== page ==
If you’re interested…
Now you have the chance to own The Zeus ‘King of Gods’ Bronze Coin, which is over 2000 years old. How many people can say they own a piece of ancient history whose story has had such impact on the world today?
So if you want one, click here for details before they sell out.
Britain showed itself as a nation of nostalgic coin lovers as the release of the new Peter Rabbit Silver Proof 50p brought the numismatic net to a standstill.
At one point The Royal Mint had over 50,000 people in a queue to access its website and The Westminster Collection also saw record traffic – with all hands on deck to keep the servers running.
All available Peter Rabbit coins were sold out before the newspapers even ran a story – and collectors who got in early were left feeling like they won the lottery.
30,000 coins gone in just a few hours
The pandemonium echoed the release of the 2016 Peter Rabbit 50p, which also caused a collecting frenzy but was limited to 15,000 coins. This year’s issue has an edition limit of 30,000 but the demand was also amplified.
The coin was fully allocated across the board by 4pm, but the queues were still long as collectors changed their focus to the Brilliant Uncirculated editions of the coin. Savvy buyers were desperate to bag what will go down in history as one of the UK’s most sought-after coins.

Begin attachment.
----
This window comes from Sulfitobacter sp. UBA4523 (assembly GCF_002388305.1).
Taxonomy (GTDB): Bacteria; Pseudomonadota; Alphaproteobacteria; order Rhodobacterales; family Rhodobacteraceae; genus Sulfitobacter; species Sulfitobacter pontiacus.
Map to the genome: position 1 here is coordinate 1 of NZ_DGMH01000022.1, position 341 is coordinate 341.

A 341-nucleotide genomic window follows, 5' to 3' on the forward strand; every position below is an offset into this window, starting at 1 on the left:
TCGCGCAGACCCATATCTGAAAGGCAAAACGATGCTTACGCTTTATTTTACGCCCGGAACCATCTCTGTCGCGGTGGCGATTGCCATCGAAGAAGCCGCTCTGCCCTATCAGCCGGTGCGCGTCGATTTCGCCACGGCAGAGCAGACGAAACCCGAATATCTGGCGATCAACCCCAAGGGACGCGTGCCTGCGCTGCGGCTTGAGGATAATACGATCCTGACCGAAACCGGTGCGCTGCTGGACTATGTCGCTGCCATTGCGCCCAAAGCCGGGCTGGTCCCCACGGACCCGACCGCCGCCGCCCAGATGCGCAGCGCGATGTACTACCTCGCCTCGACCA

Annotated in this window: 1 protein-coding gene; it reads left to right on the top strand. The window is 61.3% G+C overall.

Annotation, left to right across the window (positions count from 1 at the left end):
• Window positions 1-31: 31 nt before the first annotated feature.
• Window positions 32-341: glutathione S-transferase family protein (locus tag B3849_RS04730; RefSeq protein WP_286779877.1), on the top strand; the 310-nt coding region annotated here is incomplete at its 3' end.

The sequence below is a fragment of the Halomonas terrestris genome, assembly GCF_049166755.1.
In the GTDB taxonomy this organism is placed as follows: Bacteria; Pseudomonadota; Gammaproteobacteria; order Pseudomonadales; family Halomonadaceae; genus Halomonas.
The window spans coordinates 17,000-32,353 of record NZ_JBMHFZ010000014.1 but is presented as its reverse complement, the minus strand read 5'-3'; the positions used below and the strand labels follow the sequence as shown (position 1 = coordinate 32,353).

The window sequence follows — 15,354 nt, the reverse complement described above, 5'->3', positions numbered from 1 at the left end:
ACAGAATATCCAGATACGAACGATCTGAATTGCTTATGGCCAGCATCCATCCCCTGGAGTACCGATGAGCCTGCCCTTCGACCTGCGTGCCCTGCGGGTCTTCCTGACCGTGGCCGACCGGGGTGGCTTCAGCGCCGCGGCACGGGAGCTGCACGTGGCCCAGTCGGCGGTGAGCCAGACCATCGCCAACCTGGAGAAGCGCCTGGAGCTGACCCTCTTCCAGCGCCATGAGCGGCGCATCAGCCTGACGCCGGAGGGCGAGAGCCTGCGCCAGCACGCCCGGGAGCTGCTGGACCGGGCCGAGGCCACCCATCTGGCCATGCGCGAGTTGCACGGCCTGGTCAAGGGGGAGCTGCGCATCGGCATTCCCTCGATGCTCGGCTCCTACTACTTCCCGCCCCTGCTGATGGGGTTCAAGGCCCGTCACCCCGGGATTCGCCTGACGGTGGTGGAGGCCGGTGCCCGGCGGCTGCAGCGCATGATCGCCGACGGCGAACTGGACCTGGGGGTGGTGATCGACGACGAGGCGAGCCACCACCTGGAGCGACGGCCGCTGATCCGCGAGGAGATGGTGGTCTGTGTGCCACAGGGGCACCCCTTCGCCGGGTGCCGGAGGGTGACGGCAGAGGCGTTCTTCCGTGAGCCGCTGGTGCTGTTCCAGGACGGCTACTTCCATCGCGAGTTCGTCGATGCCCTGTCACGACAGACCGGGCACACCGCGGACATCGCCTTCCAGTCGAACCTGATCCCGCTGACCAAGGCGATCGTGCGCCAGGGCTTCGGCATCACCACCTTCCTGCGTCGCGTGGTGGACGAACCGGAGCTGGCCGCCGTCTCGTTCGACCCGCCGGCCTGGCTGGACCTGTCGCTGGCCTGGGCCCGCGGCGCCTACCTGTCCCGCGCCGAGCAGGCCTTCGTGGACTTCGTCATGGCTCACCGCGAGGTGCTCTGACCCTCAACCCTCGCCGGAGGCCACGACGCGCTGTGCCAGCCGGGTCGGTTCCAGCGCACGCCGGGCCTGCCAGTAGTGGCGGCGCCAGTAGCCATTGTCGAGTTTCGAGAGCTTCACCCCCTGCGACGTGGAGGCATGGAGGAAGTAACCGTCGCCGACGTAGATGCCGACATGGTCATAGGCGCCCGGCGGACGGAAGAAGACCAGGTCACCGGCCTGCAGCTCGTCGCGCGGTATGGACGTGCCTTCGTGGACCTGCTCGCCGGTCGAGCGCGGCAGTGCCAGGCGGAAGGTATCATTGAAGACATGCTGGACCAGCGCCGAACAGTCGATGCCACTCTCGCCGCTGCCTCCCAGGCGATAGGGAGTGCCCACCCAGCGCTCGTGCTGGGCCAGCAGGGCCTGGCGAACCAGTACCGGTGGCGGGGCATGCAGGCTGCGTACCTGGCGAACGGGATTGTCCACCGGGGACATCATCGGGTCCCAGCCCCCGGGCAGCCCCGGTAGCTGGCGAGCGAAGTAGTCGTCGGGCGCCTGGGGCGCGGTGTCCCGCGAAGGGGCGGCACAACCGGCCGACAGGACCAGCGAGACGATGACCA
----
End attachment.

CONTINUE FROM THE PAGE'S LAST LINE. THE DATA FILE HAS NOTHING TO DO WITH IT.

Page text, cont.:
Beatrix Potter coins are big news
The lucky few that secured the 2016 coin for £55 now own a coin that changes hands for up to £400 on Ebay. This year’s coin has already started appearing in auctions, and whatever happens it looks like the £60 retail price will turn out to be a bargain.
Undoubtedly a few speculators got in there but with demand so high it was literally first come, first served – leveling the playing field and making getting a coin a real achievement for anyone.
Did you manage to secure a 2017 Peter Rabbit Silver Proof 50p? If you were one of the lucky ones, let us know in the comments!
We still have stock of the collector edition Certified Brilliant Uncirculated 2017 Peter Rabbit 50p available. Click here now to secure yours – you will also have the chance to pre-order the other three coins in the series.
The ‘100 Poppies’ Coin, launched by The Westminster Collection in partnership with The Royal British Legion last October has now raised over £131,000.